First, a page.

HARRISBURG, PA (WSKG) – A state Senate panel on Wednesday voted along party lines to subpoena the Department of State in a partisan effort to re-investigate Pennsylvania’s last two elections.
Republicans on the chamber’s Intergovernmental Operations Committee want 17 types of election records from the agency by Oct. 1, from “any and all communications … from the Department of State to any County Election Director” to “audits and/or reviews of the SURE [voter database] system.”
Many of the records ordered by the committee are long lists detailing personal information for millions of Pennsylvania voters, such as addresses and partial Social Security numbers.
It’s the first concrete action the GOP-led panel has taken to examine the 2020 general election and last spring’s primary on their own — despite no evidence calling either contest into question.
Multiple court rulings, two state-mandated audits, and election security experts and officials of both parties all concluded the results of the 2020 election were accurate. Acting Secretary of State Veronica Degraffenreid has said a number of minor technical glitches occurred during the May primary, but nearly all were resolved on Election Day and there is no evidence any affected the outcome.
As the committee voted, Republicans defended the subpoena vote as “productive.” Democrats on the panel, including Sen. Anthony Williams (Delaware), were not as charitable.
“This is an attack on our country’s greatest freedom,” Williams said. “It’s an attack on our right to vote.”
Democrats spent much of the nearly hour and a half voting meeting dissecting the legal orders for materials, and criticizing Republicans like chair Sen. Cris Dush (R-Cameron) for not being transparent about how the records would be used or who would examine them.
Dush explained he and a team of caucus lawyers are in the process of “vetting” potential vendors to conduct that examination. He said he was unwilling to identify companies his team is considering, saying the list of candidates has “not been finalized.”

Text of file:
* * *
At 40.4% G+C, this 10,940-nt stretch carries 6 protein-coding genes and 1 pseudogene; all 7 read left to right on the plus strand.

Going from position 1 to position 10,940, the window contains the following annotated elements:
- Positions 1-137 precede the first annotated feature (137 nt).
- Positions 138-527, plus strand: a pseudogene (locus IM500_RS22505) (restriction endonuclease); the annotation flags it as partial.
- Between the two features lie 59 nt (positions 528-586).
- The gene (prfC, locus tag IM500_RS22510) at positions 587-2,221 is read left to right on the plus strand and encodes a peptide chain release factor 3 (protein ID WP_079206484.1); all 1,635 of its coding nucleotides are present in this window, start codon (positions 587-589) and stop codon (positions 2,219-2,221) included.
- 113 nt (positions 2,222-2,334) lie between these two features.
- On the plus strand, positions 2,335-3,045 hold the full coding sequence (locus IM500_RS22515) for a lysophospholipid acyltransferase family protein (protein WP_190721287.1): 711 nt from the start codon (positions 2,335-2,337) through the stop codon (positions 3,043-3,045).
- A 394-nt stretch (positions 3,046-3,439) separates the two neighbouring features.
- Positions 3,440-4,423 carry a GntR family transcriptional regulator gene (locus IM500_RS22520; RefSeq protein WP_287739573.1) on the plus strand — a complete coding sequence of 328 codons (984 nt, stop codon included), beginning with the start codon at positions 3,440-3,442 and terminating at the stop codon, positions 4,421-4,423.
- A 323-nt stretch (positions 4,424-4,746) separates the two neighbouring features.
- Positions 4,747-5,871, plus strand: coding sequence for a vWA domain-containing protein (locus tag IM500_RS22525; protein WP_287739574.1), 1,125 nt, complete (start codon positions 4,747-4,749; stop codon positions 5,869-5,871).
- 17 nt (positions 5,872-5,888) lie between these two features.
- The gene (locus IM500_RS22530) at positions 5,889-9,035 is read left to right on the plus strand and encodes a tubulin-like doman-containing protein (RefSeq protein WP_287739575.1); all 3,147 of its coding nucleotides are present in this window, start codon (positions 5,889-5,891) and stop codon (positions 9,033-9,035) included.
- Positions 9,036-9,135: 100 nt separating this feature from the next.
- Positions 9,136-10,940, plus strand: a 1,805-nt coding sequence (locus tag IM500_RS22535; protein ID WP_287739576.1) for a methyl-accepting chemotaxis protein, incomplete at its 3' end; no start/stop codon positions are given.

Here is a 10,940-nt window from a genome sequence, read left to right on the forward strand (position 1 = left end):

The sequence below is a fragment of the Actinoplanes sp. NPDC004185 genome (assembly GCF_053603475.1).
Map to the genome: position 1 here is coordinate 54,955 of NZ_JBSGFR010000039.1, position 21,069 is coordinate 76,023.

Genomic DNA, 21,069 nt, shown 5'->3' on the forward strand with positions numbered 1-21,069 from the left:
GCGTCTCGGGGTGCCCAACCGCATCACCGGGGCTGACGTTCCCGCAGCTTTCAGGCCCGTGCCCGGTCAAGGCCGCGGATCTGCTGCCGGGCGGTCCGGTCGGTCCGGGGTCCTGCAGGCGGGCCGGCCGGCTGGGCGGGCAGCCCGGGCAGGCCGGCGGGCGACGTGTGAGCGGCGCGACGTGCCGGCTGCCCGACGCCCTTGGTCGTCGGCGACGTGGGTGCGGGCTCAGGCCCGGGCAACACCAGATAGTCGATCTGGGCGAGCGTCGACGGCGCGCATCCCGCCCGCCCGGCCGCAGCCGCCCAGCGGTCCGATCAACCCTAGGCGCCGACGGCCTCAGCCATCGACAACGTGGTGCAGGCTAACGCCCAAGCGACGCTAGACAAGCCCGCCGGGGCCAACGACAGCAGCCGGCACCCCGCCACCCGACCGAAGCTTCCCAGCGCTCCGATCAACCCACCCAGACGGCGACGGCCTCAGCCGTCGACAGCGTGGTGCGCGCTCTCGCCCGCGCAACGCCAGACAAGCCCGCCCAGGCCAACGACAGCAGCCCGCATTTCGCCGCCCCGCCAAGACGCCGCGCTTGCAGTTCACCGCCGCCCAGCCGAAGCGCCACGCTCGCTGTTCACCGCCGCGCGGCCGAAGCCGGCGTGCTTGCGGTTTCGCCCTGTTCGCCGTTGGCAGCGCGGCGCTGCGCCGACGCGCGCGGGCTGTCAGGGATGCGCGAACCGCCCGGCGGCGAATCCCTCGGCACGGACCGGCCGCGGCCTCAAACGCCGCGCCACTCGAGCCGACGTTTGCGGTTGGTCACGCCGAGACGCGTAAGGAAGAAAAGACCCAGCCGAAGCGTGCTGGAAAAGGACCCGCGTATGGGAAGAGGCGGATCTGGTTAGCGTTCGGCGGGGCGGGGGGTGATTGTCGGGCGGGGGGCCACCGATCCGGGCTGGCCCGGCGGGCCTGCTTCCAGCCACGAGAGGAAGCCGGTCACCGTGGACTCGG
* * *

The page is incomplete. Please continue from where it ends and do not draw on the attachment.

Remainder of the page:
Senate Minority Leader Jay Costa (D-Allegheny) took issue with that.
“None of that vetting process is being done in a bipartisan way,” Costa said. “It’s strictly being done by you [Dush] and your small team that you’ve indicated.”
Sen. Steve Santarsiero (D-Bucks) repeatedly questioned Dush about those potential vendors and how the volumes of election records would be stored and secured.
“How can we vote on whether we should issue these subpoenas if we don’t know ultimately what’s going to happen to this information and who’s going to have access to it?” he asked.
Dush struggled to answer most of the questions Democrats posed during the meeting. During a short press conference after the vote, he hinted the panel may order even more election materials, such as ballots.
“We’re going to take a look at everything. We haven’t determined that part of the scope, but it is something that we are examining,” Dush said.
The Cameron County Republican acknowledged the Senate GOP plans to pay for the subpoena effort and subsequent investigation with taxpayer money. He would not say how much the effort would cost.
Senate President Pro Temp Jake Corman (R-Centre) defended the effort during the committee meeting, saying it will help the upper chamber.
“Either it will give us action items to better our laws moving forward for the next election, or we can dispel a lot of the concerns about the last election,” Corman said. “I think both of those are good. I think both of those are productive for our commonwealth.”
Nearly all “concerns” voiced by Republicans about fraud or irregularities about the 2020 election have been debunked by election experts and courts. One of the only publicized incidents involved a postal worker in Erie County who claimed he witnessed ballot backdating. He later signed an affidavit recanting his claim.
Senate Democrats said they plan to sue to stop the subpoenas in Commonwealth Court in the coming days.
Meanwhile, Gov. Tom Wolf called the GOP move “another step to undermine democracy.”
“Election security is not a game and should not be treated with such carelessness,” Wolf said in a statement.
Attorney General Josh Shapiro said much of the information Senate Republicans are seeking is already available through the Department of State’s Full Voter Export service. He vowed to “protect voter’s personal information.”
Spokeswoman Molly Stieber said the office is still deciding which legal strategy to pursue.
“We have plenty of options, and as the last year shows, we have a strong winning record in court.”